You just can’t ever tell with kids, can you? I was absolutely sure that there wasn’t anything in tonight’s serial that would frighten our favorite seven year-old critic, but I was wrong. The plot did. Give this kid hideous slimy or robotic alien menaces bent on world conquest and he can handle it, but the climax of part two of this story reveals that the villains controlling the planet Zanak are in the big leagues. Their planet is hollow, and they teleport it around the galaxy, crushing slightly smaller planets inside of it and strip-mining them of resources. The planet’s population is kept stupid and ignorant, and left happy with streets full of trinkets like diamonds and rubies. Our son told us this was horrifying. He’s right, of course, but conceptual horror doesn’t usually bother him like a big rubber monster, you know?

This great big concept is the first contribution to Doctor Who from the beloved writer Douglas Adams, who was working on these four scripts at the same time he was writing the first radio series of The Hitch-Hiker’s Guide to the Galaxy. This has led many, many people to consider and analyze the similarities in tone and humor between the two. “The Pirate Planet” is an incredibly witty story with our hero running rings around blustery and stupid villains with incredibly rich vocabularies. The Captain is more than a little similar to Hitch-Hiker‘s Vogon guard, the one who was not impressed by the hero humming Beethoven.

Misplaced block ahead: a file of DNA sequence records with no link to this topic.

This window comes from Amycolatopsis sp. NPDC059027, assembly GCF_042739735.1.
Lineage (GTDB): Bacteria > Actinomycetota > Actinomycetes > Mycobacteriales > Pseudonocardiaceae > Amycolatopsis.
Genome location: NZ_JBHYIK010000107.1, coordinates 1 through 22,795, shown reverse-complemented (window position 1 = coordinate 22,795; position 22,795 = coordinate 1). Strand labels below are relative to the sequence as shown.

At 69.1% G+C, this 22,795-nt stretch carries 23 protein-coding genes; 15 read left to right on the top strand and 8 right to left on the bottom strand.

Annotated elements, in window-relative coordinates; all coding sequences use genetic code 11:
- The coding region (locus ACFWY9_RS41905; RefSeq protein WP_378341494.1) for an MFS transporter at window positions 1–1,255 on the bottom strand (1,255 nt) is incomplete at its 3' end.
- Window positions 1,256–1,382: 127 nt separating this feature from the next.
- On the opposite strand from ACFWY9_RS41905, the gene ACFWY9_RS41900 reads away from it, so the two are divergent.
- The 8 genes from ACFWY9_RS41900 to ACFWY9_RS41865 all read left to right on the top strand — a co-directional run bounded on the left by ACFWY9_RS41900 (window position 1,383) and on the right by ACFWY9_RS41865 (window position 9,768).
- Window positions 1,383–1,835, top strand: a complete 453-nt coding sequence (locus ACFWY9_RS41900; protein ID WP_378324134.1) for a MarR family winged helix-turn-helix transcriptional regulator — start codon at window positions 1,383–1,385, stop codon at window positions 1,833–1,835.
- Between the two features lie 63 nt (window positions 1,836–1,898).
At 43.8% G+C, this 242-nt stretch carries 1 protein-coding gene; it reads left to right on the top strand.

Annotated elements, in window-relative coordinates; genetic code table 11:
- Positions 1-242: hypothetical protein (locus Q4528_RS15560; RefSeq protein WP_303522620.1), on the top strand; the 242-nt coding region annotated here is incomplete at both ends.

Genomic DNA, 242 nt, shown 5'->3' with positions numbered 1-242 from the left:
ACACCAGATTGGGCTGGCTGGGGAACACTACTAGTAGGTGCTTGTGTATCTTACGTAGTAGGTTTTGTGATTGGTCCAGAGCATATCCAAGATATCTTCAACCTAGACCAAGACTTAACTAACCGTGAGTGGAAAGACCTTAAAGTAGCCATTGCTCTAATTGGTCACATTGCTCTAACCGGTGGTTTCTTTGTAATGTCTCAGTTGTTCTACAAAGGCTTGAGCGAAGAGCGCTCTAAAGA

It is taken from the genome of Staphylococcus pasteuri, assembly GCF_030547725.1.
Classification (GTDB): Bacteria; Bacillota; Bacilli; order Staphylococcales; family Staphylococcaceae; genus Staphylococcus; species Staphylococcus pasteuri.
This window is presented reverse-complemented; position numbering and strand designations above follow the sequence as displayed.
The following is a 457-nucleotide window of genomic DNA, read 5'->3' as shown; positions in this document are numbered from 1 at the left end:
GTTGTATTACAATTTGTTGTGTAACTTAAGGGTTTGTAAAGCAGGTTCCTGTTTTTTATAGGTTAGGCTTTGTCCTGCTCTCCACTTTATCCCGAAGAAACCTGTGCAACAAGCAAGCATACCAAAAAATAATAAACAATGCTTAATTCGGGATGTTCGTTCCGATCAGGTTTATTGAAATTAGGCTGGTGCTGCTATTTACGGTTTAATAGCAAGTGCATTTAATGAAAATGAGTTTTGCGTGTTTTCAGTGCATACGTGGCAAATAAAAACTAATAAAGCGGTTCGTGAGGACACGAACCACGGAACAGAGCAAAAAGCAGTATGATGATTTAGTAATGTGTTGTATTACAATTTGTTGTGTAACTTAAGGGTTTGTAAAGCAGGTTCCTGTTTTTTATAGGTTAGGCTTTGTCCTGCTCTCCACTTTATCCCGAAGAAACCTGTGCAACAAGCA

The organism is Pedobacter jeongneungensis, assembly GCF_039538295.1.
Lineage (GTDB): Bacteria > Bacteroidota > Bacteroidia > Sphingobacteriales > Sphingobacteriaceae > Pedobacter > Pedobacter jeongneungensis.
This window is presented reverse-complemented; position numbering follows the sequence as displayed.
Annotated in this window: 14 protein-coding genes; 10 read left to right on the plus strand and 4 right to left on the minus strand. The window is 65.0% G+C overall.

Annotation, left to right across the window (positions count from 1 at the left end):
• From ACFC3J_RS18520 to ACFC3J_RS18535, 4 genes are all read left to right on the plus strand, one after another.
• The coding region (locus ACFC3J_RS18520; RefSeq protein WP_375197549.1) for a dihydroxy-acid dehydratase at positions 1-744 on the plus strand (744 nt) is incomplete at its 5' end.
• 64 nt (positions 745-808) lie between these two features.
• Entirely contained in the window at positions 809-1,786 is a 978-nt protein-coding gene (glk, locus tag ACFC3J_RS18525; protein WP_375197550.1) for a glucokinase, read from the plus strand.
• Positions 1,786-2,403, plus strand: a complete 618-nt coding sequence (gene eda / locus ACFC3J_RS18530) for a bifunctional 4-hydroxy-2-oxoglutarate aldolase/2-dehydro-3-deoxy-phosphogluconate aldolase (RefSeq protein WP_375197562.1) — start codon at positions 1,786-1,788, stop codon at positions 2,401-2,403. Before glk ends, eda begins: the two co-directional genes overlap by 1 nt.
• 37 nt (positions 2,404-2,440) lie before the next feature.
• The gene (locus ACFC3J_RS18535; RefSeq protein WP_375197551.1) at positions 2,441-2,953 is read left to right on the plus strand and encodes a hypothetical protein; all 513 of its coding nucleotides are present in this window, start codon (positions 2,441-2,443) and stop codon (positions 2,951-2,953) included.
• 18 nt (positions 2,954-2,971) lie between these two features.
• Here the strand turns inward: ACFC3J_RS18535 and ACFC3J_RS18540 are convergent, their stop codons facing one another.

Well, the ones that talk, anyway. Bruce Purchase’s Pirate Captain is a hilarious joy, but he’s surrounded by some of the most incompetent nincompoops in the world of henchmen. These must be the most pathetic guards in all of Doctor Who, which is really saying something, and in part two they get involved in what must be the most pathetically-staged gunfight in all of Doctor Who, which is… also really saying something.

In fact, my only complaint about this story is the direction. After doing a pretty good job with “The Sun Makers” the previous season, Pennant Roberts really let everybody down with this one. It even opens with a laughably poor miniature set that is shot on videotape instead of film and so it succeeds in looking precisely like those phony little places from Far Out Space Nuts. This is kind of funny to me, because a month ago, I had intended to talk about how Roberts shot some scenes on film that really would have been much more effective on videotape, and with this season’s adventure, he got them the other way around.

In an interesting continuity note, Romana refers to herself as a Time Lord for the first time in this adventure. In the previous story, she identified as coming from the Doctor’s home planet, but didn’t use that title. She also mentions a father who bought her an air car for her 70th birthday. Time Lords very rarely ever mention relatives, but at this stage in the program, Romana’s a posh girl with a rich daddy. She’s probably been name-dropping for decades.